We know you, reader. Not personally, with some exceptions. But we know what you know about green buildings, and we’re aware that when we bring up, for instance, the vanishing cost differential between building green and building brown and the shrinking payback time for return-on-investment in green building, we are generally telling you something you already know. But perhaps we’re repeating this stuff in the hopes that these manifest truths will reach some kind of critical mass in the discourse and start making itself more felt in NYC’s built environment. Which isn’t to say that we don’t have plenty of fine green buildings in New York City, but… well, my personal goal is for green building to become the new normal, and many of our most interesting new green buildings seem to fit better under the heading of “very special.” Sowhile it’s pretty silly to look at the LEED-CS Silver Diana Center at Barnard College as anything but a green building project worth celebrating, there’s also a sense in which the fact that it’s on a college campus makes its sustainability and edgy look somewhat less surprising. But while the Diana Center isn’t in the rarefied class of the Cooper Union’s LEED Platinum 41 Cooper Square, either in terms of sustainability or (to my wholly untrained eye) architectural awesomeness — and while it is, through no fault of its own, located on a college campus — the new glass prism at 117th and Broadway is a building worth celebrating. So, yeah: put your party hats on.
Built over and around the unloved McIntosh Center — a student center and bunker rolled cleverly into one — The Diana Center’s design, by the architecture firm of Weiss/Manfredi, both literally reuses much of the old McIntosh building and entirely re-imagines it. The Diana Center will be home to Barnard’s art, art history and architecture departments besides doing its other student center-y duties — cafes and event spaces and such — and if the images from inside and out on offer at Open House New York’s website are any indication, it strikes an impressive balance between the practical and the pretty in so doing. The Diana Center’s green building elements are everything they should be, as well, from such show-offy aspects as a green roof and fritted glass curtain wall to your more practical low-flow plumbing fixtures, daylighting, advanced HVAC and so on. It’s an impressive building, all told, and about as responsible and well-planned a showcase structure as a college could ask for. It’s also, and there’s no easy way around this, kind of orange. Glass panels of varying colors and frit make up the building’s public face — a streak of transparent glass runs across the face, too — and the overall chromatic appearance of the building falls somewhere between terra cotta, a tangerine and Jersey Shore‘s Snooki. In short: orange.
Which is honestly all that Real Deal architecture critic James Gardner needed to see before delivering a comparatively withering dismissal of The Diana Center today. “As for its ruddy, brownish color, I do not believe I have ever seen that specific hue adorning the facade of a building before, and to see it in Morningside Heights is to understand why: it is too glaring to accommodate any pre-existing context, and yet too subdued to achieve the sort of Gehryesque goofiness that might serve as its own justification,” Gardner writes. “Furthermore, the color is applied to the windows in a strange allusion to fritted glass whose contextual implications have no conceivable relevance to the rest of the project and serve no ostensible purpose. But properly understood, the orangey skin of the building is so subtly bizarre that perhaps it almost carries conviction.” So no: not a rave.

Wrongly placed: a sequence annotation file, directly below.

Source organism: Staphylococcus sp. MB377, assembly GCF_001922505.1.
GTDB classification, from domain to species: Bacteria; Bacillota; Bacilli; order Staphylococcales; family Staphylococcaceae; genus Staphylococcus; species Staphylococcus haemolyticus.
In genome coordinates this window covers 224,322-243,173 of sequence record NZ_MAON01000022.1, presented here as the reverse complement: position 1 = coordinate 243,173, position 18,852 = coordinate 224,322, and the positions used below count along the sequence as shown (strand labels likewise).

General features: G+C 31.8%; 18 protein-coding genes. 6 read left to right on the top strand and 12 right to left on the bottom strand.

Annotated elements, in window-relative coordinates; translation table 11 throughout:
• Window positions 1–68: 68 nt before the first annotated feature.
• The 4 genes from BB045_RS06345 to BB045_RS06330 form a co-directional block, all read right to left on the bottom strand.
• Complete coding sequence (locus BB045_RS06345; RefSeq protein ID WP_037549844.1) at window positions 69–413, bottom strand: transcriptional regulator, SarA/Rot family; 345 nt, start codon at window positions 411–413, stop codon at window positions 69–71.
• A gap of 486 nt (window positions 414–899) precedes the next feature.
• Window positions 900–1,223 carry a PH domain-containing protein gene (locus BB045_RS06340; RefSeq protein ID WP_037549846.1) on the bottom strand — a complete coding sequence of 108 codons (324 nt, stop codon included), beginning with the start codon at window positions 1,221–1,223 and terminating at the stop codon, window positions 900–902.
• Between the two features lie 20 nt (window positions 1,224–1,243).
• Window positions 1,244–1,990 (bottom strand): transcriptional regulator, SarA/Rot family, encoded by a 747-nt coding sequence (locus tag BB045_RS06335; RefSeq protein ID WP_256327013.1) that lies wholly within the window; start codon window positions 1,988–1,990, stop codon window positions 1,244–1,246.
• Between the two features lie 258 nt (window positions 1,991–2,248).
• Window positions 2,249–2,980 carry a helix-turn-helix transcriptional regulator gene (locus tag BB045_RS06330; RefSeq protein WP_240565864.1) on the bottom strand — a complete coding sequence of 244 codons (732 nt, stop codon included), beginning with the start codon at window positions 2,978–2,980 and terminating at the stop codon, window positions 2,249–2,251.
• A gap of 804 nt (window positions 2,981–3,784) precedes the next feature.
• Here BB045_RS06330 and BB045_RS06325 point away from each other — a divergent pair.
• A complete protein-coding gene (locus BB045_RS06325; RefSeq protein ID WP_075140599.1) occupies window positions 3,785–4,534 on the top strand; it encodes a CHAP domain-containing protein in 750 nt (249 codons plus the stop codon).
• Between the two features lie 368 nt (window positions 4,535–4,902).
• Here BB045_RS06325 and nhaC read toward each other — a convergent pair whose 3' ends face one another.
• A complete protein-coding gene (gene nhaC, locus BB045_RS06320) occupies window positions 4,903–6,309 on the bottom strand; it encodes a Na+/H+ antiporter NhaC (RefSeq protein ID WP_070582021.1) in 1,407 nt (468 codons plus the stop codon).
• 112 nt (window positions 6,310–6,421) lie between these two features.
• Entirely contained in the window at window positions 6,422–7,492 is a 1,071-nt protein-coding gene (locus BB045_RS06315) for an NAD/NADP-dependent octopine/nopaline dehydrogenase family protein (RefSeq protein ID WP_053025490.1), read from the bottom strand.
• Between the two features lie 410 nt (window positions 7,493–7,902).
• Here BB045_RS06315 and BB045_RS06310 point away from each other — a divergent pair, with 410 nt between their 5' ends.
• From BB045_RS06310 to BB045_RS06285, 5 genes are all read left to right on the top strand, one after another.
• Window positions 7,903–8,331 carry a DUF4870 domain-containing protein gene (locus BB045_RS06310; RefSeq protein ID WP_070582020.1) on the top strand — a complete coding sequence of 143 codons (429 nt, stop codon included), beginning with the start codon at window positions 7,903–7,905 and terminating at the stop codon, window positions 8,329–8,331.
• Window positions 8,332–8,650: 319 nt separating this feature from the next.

In a somewhat fussier but notably more favorable write-up in Architect Magazine, Joseph Giovannini seems notably more attuned to what Weiss/Manfredi were going for. “The building’s character is both urban and urbane. The scale is generous, and the sequence of spaces both civilized in its processional quality, and experiential in the way it unfolds,” he writes. “The architects looked forward rather than back, and so set the best possible example for students exploring their own creativity.”
Giovannini makes passing note of The Diana Center’s green attributes, which he praises as being part and parcel to its broader architectural goal of increased openness; Gardner, typically for him, makes no mention of the green stuff. In a certain sense, this is justifiable — while The Diana Center’s green building elements will (once again) deliver a rapid return on investment for Barnard and save the school a good deal of money in operating costs over the building’s lifetime, none of that is necessarily an architecture critic’s concern. At the same time, though — and here we are telling you something you already know, again — the idea that form can exist independent of function in this or any building seems awfully dated, and viewing or reviewing a building only in its aesthetic context seems like missing the point to a certain extent. Buildings have responsibilities beyond being beautiful, after all, and it would be nice to see those responsibilities — and successes in fulfilling them — more fully acknowledged in the discussion of new green buildings like The Diana Center. It might not help hasten green building’s necessary migration from the rarefied realms of campuses and public space and into the urban landscape, but it certainly seems like it couldn’t hurt.